The people from Canara and Cuenca in Ecuador used clandestine routes through Mexico and Central America to reach the United States of America during 1970s, as oil prices collapsed, and Ecuador faced severe economic crisis along with financial mismanagement. The passage of Immigration Reform and Control Act by U.S.A. during 1987 enabled many illegal immigrants, who arrived in USA through illegal means, to obtain legal rights for permanent residency in the country. According to available information from various sources, the wave of Ecuadorian immigration continued from 1970s to 2000s.
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As the number of Ecuadorians kept on increasing in New York area, the white Americans held a feeling of hatred against such non-English speaking refugees, who were cutting on the jobs meant for Americans. This resulted in many violent attacks on Ecuadorians in the area, which shattered the community. However, it also resulted in few Ecuadorian leaders such as Francisco Moya to organize the masses and hold rallies against such violence and hatred. The arduous work and active political lobbying of Moya helped the Ecuadorian community in Jackson Heights and other areas of New York to have better health-care facilities as well as access to quality higher education.
The annual rallies in the form of parade at Jackson Heights indicate the cohesiveness of Ecuadorians to organize support against the discrimination faced by them. While addressing one such parade, the New York Mayor called for providing “Temporary Protected Status” to Ecuadorians staying in USA, in the wake of massive earth quack in Ecuador that caused widespread devastation.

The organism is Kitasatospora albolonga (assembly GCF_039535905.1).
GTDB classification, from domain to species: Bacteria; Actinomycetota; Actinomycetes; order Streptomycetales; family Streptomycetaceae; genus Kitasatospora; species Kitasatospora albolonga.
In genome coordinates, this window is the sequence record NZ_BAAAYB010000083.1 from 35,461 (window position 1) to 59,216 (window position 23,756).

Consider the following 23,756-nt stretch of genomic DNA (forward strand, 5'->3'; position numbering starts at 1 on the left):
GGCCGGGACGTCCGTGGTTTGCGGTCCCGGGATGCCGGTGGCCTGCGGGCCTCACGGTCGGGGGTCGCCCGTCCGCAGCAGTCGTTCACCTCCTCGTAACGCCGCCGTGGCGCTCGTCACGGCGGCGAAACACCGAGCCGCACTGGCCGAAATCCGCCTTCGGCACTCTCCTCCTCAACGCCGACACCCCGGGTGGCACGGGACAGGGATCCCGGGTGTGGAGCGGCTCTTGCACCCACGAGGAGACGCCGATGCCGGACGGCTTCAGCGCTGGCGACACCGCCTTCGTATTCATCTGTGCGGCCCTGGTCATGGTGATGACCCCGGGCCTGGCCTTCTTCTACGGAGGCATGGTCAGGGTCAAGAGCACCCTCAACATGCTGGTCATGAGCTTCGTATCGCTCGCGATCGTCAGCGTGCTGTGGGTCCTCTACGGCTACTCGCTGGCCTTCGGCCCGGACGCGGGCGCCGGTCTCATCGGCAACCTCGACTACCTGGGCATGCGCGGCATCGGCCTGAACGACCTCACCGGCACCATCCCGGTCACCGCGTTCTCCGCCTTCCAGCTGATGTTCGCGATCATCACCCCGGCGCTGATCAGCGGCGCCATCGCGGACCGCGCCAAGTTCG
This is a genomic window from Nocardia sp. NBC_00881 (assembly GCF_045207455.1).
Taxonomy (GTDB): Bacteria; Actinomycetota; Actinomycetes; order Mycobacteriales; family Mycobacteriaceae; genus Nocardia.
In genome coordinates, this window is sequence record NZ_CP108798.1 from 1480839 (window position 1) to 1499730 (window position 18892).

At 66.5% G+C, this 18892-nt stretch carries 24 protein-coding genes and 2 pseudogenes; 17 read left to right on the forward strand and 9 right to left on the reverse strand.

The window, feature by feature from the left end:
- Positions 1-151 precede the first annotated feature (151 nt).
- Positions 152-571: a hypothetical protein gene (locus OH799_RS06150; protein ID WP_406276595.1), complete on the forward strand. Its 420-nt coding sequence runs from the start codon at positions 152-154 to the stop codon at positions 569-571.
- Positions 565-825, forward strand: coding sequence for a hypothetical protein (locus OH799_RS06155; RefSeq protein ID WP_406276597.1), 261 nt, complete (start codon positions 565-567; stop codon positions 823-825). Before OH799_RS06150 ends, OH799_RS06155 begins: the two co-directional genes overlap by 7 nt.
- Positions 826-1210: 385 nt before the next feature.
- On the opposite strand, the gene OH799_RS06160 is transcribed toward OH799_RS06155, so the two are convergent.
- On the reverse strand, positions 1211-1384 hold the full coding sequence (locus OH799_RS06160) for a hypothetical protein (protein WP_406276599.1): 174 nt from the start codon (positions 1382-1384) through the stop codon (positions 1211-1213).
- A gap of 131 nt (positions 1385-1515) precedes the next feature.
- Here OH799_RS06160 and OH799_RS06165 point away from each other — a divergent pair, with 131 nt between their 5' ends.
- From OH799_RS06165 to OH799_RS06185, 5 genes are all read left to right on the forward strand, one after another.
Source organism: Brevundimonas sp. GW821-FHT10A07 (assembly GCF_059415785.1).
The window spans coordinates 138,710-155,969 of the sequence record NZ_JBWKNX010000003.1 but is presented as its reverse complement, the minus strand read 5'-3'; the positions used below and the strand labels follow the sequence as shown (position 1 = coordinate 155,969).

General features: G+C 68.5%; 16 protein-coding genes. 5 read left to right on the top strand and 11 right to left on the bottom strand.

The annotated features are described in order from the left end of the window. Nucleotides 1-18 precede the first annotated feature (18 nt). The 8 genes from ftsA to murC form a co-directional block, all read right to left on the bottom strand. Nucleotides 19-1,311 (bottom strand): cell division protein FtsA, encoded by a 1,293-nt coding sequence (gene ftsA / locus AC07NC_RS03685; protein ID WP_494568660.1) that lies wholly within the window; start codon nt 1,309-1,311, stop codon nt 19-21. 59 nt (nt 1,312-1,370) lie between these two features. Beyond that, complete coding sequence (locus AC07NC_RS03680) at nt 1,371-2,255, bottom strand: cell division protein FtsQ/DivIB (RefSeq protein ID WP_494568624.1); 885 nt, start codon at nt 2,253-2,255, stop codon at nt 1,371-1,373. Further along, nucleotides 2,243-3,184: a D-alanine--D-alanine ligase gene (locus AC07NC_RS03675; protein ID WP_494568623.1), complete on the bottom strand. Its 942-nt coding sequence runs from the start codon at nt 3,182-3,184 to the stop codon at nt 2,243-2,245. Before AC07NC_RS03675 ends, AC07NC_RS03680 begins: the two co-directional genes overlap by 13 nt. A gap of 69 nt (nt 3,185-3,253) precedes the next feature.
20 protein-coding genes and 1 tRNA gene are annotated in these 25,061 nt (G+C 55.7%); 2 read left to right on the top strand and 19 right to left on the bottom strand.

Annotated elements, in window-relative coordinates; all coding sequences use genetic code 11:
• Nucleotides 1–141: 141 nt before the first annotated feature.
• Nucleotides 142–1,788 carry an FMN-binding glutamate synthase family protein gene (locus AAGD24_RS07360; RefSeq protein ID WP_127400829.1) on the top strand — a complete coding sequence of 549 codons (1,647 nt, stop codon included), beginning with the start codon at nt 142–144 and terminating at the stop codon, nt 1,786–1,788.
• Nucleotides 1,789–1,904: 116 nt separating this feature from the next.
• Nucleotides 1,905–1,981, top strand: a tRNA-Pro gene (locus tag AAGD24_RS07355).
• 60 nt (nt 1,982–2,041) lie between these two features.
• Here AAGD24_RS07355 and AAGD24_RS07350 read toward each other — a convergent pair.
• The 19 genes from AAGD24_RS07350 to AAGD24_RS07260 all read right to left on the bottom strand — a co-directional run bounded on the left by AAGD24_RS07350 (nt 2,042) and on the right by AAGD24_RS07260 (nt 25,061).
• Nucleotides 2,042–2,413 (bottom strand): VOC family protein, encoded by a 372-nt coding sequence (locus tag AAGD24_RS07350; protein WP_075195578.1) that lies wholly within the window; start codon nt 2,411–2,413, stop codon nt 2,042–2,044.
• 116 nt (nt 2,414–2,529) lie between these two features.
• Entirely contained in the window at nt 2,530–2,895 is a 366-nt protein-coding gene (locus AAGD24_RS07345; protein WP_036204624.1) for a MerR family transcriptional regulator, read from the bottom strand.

- “Biography, Assembly Member, Francisco P. Moya”. New York Assembly Publication, (nd), Web. 14 November 2017, <http://nyassembly.gov/mem/Francisco-P-Moya/bio/>
- Costello. A., “Ecuadorian Immigrants Finding obstacles in Their Path”, Publication from NYTimes.com, (1993), Web. 14 November 2017, <http://www.nytimes.com/1993/10/03/nyregion/ecuadorean-immigrants-finding-obstacles-in-their-path.html?pagewanted=all>
- Dowd. T., “Thousands Attend Ecuadorian Parade in Jax Heights”, Article from Queenstribune.com, (2017), Web. 14 November 2017, <http://queenstribune.com/thousands-attend-ecuadorian-parade-jax-heights/>
- “Ecuadorian Parade in Jackson heights”, Publication from queens-ny.com, (2017), Web. 14 November 2017, < http://www.queens-ny.com/Ecuadorian-Parade-in-Jackson-Heights-2017>
- “Francisco Moya-Leadership for a Changing America”, Article from ‘NATIONAL URBAN FELLOWS’ Magazine, (nd), Web. 14 November 2017, <http://www.nuf.org/alumni/francisco-moya>
- Jokisch. B. D), “Ecuador”, Publication from migrationpolicy.org, (2014), Web. 14 November 2017, <https://www.migrationpolicy.org/article/ecuador-mass-emigration-return-migration>
- Mumford. J., “Ecuadorian Americans”, Article from everyculture.com, (nd), Web. 14 November 2017, <http://www.everyculture.com/multi/Du-Ha/Ecuadoran-Americans.htm>l
- Neumann. E. C., “Ecuadorian Emigrants”, immigrationtounitedstates.org Publication, (nd), Web.14 November 2017, <http://immigrationtounitedstates.org/471-ecuadorian-immigrants.html>
- Noriega. D., (2011), “Ecuadorians in New York Form Alliance Against Hate”, Huffingtonpost.com Publication, (2011), Web. 14 November 2017, <https://www.huffingtonpost.com/david-noriega/alianza-ecuatoriana-internacional_b_839842.html>
- Lopez. G., “Hispanics of Ecuadorian Origin in the United States-2013”, Publication from pewhispanic.org, (2015), Web. 14 November 2017, <http://www.pewhispanic.org/2015/09/15/hispanics-of-ecuadorian-origin-in-the-united-states-2013/>
- Regan. D. M., “Law makers call for protected status for Ecuadorians living in U.S.”, Article from PBS NEWSHOUR, (2016) Web. 14 November 2017, <https://www.pbs.org/newshour/nation/lawmakers-call-for-protected-status-for-ecuadorians-living-in-u-s>
- Walters. J., “Trump urged to cancel near place where Latino man was killed in 2008”, Publication from theguardian.com, (2016), Web. 14 November 2017, <https://www.theguardian.com/us-news/2016/apr/14/donald-trump-long-island-hate-crime-marcelo-lucero>